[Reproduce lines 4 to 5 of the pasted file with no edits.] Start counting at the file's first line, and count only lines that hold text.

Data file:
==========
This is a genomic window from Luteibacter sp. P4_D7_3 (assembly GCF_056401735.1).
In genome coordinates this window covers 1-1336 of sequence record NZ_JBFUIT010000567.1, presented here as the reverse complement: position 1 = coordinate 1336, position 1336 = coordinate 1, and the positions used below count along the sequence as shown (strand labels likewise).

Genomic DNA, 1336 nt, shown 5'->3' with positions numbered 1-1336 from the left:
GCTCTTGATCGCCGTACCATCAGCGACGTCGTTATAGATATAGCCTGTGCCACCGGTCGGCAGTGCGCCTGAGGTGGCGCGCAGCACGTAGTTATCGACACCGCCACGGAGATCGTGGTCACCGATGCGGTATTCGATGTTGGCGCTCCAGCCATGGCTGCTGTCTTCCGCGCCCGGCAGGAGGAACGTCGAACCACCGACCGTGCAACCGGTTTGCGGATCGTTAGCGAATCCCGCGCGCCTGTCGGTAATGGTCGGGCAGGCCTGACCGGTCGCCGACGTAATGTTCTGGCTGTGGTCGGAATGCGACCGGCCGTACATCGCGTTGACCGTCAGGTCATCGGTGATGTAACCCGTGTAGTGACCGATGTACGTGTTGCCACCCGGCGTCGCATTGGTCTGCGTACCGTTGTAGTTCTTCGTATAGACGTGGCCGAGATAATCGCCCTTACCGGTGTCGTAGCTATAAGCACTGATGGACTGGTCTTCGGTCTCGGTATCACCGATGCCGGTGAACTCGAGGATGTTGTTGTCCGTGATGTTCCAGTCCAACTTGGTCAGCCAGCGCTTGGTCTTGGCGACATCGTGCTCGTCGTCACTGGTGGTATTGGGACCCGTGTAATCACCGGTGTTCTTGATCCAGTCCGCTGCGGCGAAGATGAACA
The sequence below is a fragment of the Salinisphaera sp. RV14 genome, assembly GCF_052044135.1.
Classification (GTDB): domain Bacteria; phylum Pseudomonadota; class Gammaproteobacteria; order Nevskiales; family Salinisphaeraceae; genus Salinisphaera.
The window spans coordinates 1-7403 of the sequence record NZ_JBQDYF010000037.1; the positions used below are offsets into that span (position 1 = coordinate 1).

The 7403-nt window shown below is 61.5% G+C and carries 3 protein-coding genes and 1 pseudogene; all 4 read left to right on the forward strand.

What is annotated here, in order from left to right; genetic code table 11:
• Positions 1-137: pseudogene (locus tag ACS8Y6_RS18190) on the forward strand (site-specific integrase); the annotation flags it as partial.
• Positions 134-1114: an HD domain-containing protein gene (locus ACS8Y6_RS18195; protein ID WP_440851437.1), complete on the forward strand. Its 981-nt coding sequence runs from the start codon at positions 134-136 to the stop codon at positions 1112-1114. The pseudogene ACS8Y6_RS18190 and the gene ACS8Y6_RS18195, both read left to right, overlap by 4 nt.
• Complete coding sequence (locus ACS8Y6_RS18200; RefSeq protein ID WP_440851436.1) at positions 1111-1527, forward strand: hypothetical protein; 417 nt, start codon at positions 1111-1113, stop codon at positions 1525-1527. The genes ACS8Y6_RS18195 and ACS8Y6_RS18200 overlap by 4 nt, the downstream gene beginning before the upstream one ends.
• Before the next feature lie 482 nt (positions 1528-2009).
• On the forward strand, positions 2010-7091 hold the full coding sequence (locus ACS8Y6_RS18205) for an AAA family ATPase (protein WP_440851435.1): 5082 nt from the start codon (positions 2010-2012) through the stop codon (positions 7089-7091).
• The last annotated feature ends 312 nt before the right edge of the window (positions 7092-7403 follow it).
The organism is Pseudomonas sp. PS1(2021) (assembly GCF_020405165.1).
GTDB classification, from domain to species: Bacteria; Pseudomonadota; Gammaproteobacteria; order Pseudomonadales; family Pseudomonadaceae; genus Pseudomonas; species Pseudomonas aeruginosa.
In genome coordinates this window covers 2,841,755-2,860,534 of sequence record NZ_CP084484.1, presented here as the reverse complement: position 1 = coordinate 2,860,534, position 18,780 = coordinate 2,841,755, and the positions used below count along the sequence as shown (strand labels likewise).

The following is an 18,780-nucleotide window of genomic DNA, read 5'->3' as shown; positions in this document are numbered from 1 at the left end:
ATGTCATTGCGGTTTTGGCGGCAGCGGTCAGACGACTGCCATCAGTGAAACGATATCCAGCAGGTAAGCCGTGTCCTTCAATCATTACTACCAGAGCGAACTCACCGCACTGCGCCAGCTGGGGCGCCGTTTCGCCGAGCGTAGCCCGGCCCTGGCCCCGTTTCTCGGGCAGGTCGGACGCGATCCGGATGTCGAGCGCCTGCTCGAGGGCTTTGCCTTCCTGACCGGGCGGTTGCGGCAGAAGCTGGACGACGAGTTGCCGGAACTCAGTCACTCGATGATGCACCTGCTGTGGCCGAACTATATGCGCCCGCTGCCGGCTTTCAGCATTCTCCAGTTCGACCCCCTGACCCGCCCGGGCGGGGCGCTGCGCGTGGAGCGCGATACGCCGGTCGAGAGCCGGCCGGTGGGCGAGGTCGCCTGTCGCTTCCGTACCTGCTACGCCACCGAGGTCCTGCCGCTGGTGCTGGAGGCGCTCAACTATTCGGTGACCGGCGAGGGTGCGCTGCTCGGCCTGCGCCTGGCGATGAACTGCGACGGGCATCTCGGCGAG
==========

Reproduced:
GCTCTTGATCGCCGTACCATCAGCGACGTCGTTATAGATATAGCCTGTGCCACCGGTCGGCAGTGCGCCTGAGGTGGCGCGCAGCACGTAGTTATCGACACCGCCACGGAGATCGTGGTCACCGATGCGGTATTCGATGTTGGCGCTCCAGCCATGGCTGCTGTCTTCCGCGCCCGGCAGGAGGAACGTCGAACCACCGACCGTGCAACCGGTTTGCGGATCGTTAGCGAATCCCGCGCGCCTGTCGGTAATGGTCGGGCAGGCCTGACCGGTCGCCGACGTAATGTTCTGGCTGTGGTCGGAATGCGACCGGCCGTACATCGCGTTGACCGTCAGGTCATCGGTGATGTAACCCGTGTAGTGACCGATGTACGTGTTGCCACCCGGCGTCGCATTGGTCTGCGTACCGTTGTAGTTCTTCGTATAGACGTGGCCGAGATAATCGCCCTTACCGGTGTCGTAGCTATAAGCACTGATGGACTGGTCTTCGGTCTCGGTATCACCGATGCCGGTGAACTCGAGGATGTTGTTGTCCGTGATGTTCCAGTCCAACTTGGTCAGCCAGCGCTTGGTCTTGGCGACATCGTGCTCGTCGTCACTGGTGGTATTGGGACCCGTGTAATCACCGGTGTTCTTGATCCAGTCCGCTGCGGCGAAGATGAACA
The sequence below is a fragment of the Salinisphaera sp. RV14 genome, assembly GCF_052044135.1.